It is the most aristocratic district and one of the most luxurious in the center of Madrid. It is made up of six smaller neighborhoods in total: Lista, Castellana, La Guindalera, Recoletos, Goya and Fuente del Berro.
Although it originally began as a purely residential neighborhood, Salamanca is currently an important commercial, cultural and leisure activity hub. Roads such as Paseo de la Castellana and Calle Serrano, as well as the streets Ortega y Gasset or Príncipe de Vergara, are a paradise for luxury shopping in Madrid, one of the main offers of this neighborhood.
The numerous places of interest in the Salamanca neighborhood make it a very touristy yet unmissable area of Madrid. Walk through the Puerta de Alcalá one of the former five gates of Madrid and the Alcalá Street, a busy commercial artery of the capital city. Further ahead you will pass the Las Ventas Bullring, the impressive structure is the third largest bullring in the world! Behind Serrano Street you will find the headquarters of the National Library, a place to walk around and learn about the early writings of Don Quixote.
Very close to the Retiro Park is the Casa Árabe, a cultural center built in 2006, with the intention of promoting the culture of the Arab and Muslim world. Many artistic, cultural and inclusive events are held here. The National Archaeological Museum, located at the end of Paseo de Recoletos is the main archaeological museum in Spain. It houses an outstanding collection of pieces from the Iberian Peninsula, Ancient Greece and Ancient Egypt.
Finally, we highly recommend a visit to the La Paz Market. Inaugurated in 1882, this market of Parisian air, offers almost 60 food stalls and all kinds of products. How about if you plan for a picnic in one of the many parks of the city? You can get your food from here and then all you have to do is to sit on the lawn with a glass of wine in one hand, enjoying the views!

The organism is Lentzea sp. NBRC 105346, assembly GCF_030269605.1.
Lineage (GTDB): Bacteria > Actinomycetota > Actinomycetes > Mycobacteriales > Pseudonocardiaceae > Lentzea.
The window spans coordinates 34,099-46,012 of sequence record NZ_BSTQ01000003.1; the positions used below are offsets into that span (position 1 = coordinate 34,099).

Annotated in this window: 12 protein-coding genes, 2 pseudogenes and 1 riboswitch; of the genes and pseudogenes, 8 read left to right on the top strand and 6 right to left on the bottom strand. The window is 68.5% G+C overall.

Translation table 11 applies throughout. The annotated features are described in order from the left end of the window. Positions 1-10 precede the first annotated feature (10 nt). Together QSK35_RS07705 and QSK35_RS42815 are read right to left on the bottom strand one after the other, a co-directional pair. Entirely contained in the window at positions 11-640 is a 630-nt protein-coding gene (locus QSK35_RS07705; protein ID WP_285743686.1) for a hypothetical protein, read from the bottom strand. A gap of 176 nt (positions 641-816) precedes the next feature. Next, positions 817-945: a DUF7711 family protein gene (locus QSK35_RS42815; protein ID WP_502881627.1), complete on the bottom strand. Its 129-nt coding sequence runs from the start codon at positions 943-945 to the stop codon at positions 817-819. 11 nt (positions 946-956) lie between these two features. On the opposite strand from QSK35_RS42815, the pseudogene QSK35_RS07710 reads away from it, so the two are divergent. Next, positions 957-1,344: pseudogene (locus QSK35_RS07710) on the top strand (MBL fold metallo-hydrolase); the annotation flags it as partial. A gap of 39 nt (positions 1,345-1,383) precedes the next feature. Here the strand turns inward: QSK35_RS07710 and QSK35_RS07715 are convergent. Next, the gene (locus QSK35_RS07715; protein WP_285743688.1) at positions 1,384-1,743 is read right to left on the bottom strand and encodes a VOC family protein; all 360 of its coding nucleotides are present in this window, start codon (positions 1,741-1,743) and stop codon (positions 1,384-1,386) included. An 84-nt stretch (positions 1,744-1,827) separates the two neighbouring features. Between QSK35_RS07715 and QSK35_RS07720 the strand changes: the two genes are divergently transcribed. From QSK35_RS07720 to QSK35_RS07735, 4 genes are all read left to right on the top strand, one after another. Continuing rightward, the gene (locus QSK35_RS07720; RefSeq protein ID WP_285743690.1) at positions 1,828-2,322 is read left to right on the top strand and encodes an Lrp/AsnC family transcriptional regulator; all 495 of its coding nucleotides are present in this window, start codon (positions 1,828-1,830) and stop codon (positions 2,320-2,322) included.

Chamberí is one of the districts in the center of Madrid. It is made up of the neighborhoods of Trafalgar, Arapies, Gaztambide, Almagro, Ríos Rosas and Vallehermoso. Its streets boast the architectural legacy of Madrid's most traditional aristocracy, who lived here during the 19th and 20th centuries. One of the most important buildings in the neighborhood is Nuevos Ministerios as it houses currently the headquarters of various ministries.
Some of the attractions you can visit in Chamberí are Platform Zero, the old Chamberí subway station, closed since 1966 and now restored to its original appearance after decades of neglect; and the Sorolla Museum a museum dedicated to the Valencian painter, in the house where he lived and worked for part of his life.
Madrid’s cultural and social life is well represented in this diverse neighborhood with several museums, beautiful theaters, many shopping opportunities and delicious gastronomy available in every street.
La Latina, located in the heart of Madrid, is undoubtedly one of the liveliest neighborhoods of the capital. Presently, it is the official meeting point for the locals to have a few beers or to start a night out in the city.
It borders with other areas of great interest in Madrid, such as the neighborhood of Lavapiés, Sol and Gran Vía and the area of Madrid Río. Its streets of medieval origin, are home to landmarks in Madrid such as El Rastro, the famous miles-long flea market held on Sunday morning, as well as charming squares and markets.
La Latina is one of the most fascinating barrios with places like the Basilica San Francisco El Grande built in the second half of the 18th century, home to an important collection of paintings, reliefs and sculptures worth visiting and boasting a grandiose dome, one of the largest in Europe. In fact, it is the third largest dome in Christendom, behind only the domes of the Pantheon in Rome and St. Peter's Basilica in the Vatican.
You might also want to pop in the San Isidro Museum, also known as "The Origins of Madrid" as the museum goes through the history of the city ever since the prehistoric times and it is located on the site of the former Palace of the Counts of Paredes, where San Isidro is said to have lived. The building, completely reconstructed, still has parts of its original structure of the 16th and 17th centuries.